Mr. Red dirt planted potatoes, yellow squash, butternut squash, and cucumbers.

The next day he tilled up another area and started planting corn.

Later next week I hope to get the tomatoes and peppers in that I started back in March.

We are so fortunate to have our land to work and produce food for us, this has been our lifestyle for a long time. Sometimes we are tired and it feels ridiculously hard.  However, we are so appreciative that we can continue to do so, especially now.

I’ve planted dahlias, glads and liatris.   A million and one different sunflower seeds have been planted on just about every surface I could cover.

My vision – flowers everywhere with bees buzzing and butterflies fluttering, hummingbirds whizzing by.

Spring.

She arrived a bit early or perhaps blurred the lines a wee bit as winter wasn’t so much.

Heavy winds, thunder and rain.   High temps, and then dropping temps had me scrambling to cover tender vegetation.  Later tonight we are expecting more storms.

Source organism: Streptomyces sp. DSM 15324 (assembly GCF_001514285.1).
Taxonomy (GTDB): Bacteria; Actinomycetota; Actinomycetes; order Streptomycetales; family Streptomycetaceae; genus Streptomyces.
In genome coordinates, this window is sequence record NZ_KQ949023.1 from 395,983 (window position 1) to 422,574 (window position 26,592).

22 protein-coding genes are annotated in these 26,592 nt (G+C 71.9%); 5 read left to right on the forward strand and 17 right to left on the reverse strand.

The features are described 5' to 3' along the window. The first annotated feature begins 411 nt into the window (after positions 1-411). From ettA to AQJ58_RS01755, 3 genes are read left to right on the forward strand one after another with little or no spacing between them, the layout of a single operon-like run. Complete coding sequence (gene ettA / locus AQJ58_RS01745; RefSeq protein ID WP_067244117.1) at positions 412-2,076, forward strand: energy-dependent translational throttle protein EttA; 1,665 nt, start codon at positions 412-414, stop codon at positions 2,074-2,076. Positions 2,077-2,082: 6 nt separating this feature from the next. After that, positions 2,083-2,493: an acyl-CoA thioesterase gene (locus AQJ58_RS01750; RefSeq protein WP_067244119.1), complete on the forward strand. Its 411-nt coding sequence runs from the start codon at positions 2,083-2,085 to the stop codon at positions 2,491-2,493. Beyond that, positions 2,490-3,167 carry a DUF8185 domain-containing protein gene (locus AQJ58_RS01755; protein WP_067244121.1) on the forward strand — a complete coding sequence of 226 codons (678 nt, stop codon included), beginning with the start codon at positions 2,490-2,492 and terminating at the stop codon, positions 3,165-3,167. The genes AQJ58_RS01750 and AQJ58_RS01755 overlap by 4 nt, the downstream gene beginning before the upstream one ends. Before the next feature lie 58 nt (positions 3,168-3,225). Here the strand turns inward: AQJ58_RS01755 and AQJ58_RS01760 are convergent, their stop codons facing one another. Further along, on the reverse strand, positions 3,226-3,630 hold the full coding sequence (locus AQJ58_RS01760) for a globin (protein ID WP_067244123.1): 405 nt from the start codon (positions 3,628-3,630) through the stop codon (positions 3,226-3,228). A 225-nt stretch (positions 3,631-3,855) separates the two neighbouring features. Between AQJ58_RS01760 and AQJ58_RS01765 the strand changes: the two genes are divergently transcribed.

Take your time looking at the Coral honeysuckle, for there you will find the first hummingbirds of this season.

 

There is so much talk about putting in a Victory garden and raising your own chickens.  Hmm.

 

The girls have been in lockdown so much these past few weeks with relentless fox attacks, he got two of the girls last week.

  I hate that.

  I really hate that.

Two other girls have gone broody and so the countdown to chicks has begun.

My mind hasn’t been in the place to do much painting this week. Perhaps next week.

  The gardens have been my refuge.

The lilacs are a bit lackluster this year, it wasn’t cold enough for them this winter.  Same with Grammom’s peonies, no matter we enjoy them even if they are sparse.